Martin paused. Once, desperate for sanctuary, he would have nodded and agreed with the man, wholeheartedly accepting his philosophy. But now, now he had more questions than answers and he could not give them up so easily. He opened his mouth to speak but Orleanna, Theodore’s wife, spoke up first.

 “Theo, do not plague your guest with such dreary words. Life is more than just a repetition of the dead.”

 “Repetition is the most important.” Theodore repeated stubbornly.

 “No, you old fool, that is the simplest. I’m sorry,” she turned to Martin, “He does get so gloomy at times. But he is right in a way, the repetition is important. But there is so much more to it than just dry ritual.” She sighed. And tried to explain.

 “I lost a child,” she said. “A long time ago. It’s what brought me here, to this city. I needed comfort, not just his name to be known. And known after I died as well. No, I needed to do something, I needed…” She stopped, trying to explain. “I cared for my child, I washed his little feet, I fed him and clothed him. And it brought me joy to do so. And when he left…when he was gone I…I was empty, I needed…some connection. I kept his room exactly as he left it. His toys where they lay, I didn’t even pick them off the floor. I preserved him as best I could. And for me…that was a comfort.” She spoke to Martin. “Come, let me show you. I still have it here.”

 She rose from the table and Martin followed, and Orleanna led him out of the bare dining room and up a thin wooden staircase. The banisters were rough and unpainted, rickety and wormed. Yet as the steps underfoot sagged they held and Martin followed the old woman to the top and across the landing. The door was opened and she led him in.

   Martin entered a room that should have surprised him, if anything could after so he’d seen so much. From the old, wooden house he stepped out and into a modern, brightly decorated room, with Postman Pat wallpaper and a bed covered with Thundercats bedding. A young boy had slept here, and he had played with the plastic figures and metal trucks that lay strewn where he had dropped them after his final game.

The carpet was thin yet still soft, cleaned regularly, as was everything. And as Martin stood in the doorway and ran his eyes slowly about the room, the bedside lamp, the stuffed lion dropped haphazardly across the pillow, the children’s books that were so familiar, from his own past as well. It was as though he was back, back in the real world, not Acheron, not this vapid dreamscape of fears and imaginings. This was real, the only reality, more real than himself, more real than the woman. Mr Men books and the Famous Five, a history undiscarded and preserved. A history cut short.

There should be other books, schoolbooks, magazines stuffed under the bed, the Thundercats bedding should be long gone, the Postman Pat wallpaper, the child who had slept here would soon have wanted it taken down, replaced with He-Man, or Thunderbirds, or the next craze. Maybe he had been wanting it gone for a while, embarrassed by its childishness. Now his unspoken request would never be fulfilled. And Martin watched the tears run down the face of his mother, old now but still clutching her unseen baby close to her breast.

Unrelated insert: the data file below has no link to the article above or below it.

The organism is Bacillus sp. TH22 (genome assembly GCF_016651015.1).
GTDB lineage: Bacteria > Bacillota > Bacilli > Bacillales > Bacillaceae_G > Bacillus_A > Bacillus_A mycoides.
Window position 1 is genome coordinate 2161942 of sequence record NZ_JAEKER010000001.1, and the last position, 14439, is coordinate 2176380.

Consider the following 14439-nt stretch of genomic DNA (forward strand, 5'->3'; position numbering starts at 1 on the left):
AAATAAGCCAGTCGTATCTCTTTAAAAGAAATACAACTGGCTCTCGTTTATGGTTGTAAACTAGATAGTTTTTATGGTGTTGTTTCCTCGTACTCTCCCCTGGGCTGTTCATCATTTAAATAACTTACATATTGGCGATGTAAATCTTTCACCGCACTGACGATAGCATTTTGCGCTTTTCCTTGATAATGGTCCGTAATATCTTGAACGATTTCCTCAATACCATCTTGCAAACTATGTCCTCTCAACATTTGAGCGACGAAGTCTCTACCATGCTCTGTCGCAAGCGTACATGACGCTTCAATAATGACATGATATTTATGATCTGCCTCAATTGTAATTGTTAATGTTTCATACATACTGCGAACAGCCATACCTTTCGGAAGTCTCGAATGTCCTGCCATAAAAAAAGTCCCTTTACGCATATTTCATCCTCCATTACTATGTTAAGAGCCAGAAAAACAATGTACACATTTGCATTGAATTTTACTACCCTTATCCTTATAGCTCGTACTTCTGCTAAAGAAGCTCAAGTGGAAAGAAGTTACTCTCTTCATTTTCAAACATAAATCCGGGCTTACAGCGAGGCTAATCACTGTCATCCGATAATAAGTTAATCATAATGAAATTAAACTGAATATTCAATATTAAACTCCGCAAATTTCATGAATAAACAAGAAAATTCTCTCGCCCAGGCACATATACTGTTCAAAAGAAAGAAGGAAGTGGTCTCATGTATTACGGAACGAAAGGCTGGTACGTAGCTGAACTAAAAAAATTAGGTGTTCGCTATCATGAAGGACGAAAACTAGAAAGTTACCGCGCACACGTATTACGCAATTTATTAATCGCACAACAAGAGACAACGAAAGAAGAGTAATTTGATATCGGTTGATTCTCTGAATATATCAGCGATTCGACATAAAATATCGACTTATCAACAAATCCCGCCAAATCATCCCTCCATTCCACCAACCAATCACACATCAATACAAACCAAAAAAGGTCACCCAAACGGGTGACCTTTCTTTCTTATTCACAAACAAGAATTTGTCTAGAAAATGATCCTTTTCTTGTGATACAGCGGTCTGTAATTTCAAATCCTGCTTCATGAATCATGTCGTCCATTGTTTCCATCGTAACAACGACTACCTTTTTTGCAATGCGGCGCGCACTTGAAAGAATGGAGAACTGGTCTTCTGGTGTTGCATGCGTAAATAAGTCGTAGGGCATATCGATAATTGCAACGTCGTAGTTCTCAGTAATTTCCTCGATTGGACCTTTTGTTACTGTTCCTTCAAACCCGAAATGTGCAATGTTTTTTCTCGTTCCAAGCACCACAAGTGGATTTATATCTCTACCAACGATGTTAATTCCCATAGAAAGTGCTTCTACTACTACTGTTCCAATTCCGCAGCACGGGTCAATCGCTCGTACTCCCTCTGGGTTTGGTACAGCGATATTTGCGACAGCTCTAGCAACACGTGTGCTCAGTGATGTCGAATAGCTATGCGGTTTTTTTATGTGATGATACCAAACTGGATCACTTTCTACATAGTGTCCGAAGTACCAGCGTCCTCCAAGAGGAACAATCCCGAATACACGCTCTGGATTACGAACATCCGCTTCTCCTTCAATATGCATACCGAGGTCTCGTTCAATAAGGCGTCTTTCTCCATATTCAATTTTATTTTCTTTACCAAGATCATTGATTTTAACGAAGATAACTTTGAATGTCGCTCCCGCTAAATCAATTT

“How, how is it here?” Martin asked softly.

 “I carried it with me.” She replied. “Though I left this house twenty years ago. But when I came here, I found it waiting for me. Just as I remembered. I never forgot. I could not. You don’t understand, you think we tend these tombs because they demand it. No, we demand it, we need it. We would be nothing without them.”

 “I don’t believe that.” Martin said.

 “Belief? Belief can’t hold a torch to need. It never has. They told me I needed belief. They told me he was in Heaven. They told me I needed to let go, they told me I needed to move on. They told me I should try again.” She spat. “They had no idea. No idea what I needed.”

 There was nothing Martin could say. No words that could close this room, that could take the wallpaper from the walls or put the toys away. There was nothing that could be said to the fierce, wet eyes that faced him, daring him to utter another platitude, one she’d heard so many times.

And Martin knew then that this wasn’t a dream. This wasn’t in his head. He knew this couldn’t be, not this, this too-real scene. This woman, she was like him perhaps, a traveler, lost in Acheron. Perhaps they all were. All the people he’d met, who’d taken him into their worlds and shared their truths with him. He had been thinking they were creations of his mind, thrown up to torment him. But perhaps they weren’t. Not all of them. Perhaps not any. 

 Martin left the room, as Orleanna fell to her knees, picking up the stuffed lion tenderly and holding it in her hands, gently stroking its mane. Tears beaded her cheeks though her face was set like marble and she made no sound, for no sound was left to be made. And her knuckles went white where she clutched the old cloth of her child’s favourite toy.

And Martin quietly left, and as he crossed the threshold he knew the door would be closed tight behind him, locked in, shutting the woman in with her memories.

   And the house closed in around him again, the bright room just a glimpse of another’s dream, a memory of something that had been described to him. Necropolis was real, a dry and dusty place. A place of shifting streets and too many buildings for its size. A place that seemed so cold compared to that bright room Orleanna had brought with her. A place of corridors and doorways between the tombs that other people made.

Did Martin have his own tomb here? Had he brought it with him? He shuddered. He could not imagine it. Turning the corner, opening a door, to be suddenly face with…what? What had he brought? What room was he holding, what tomb was he tending? Could he face that place – should he? He clutched the banisters hard enough to make them shake and stumbled the last few steps, breathing hard and realising with shock that he was sweating with fear.

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> Chapter Twenty-Six

Chapter Twenty-Four <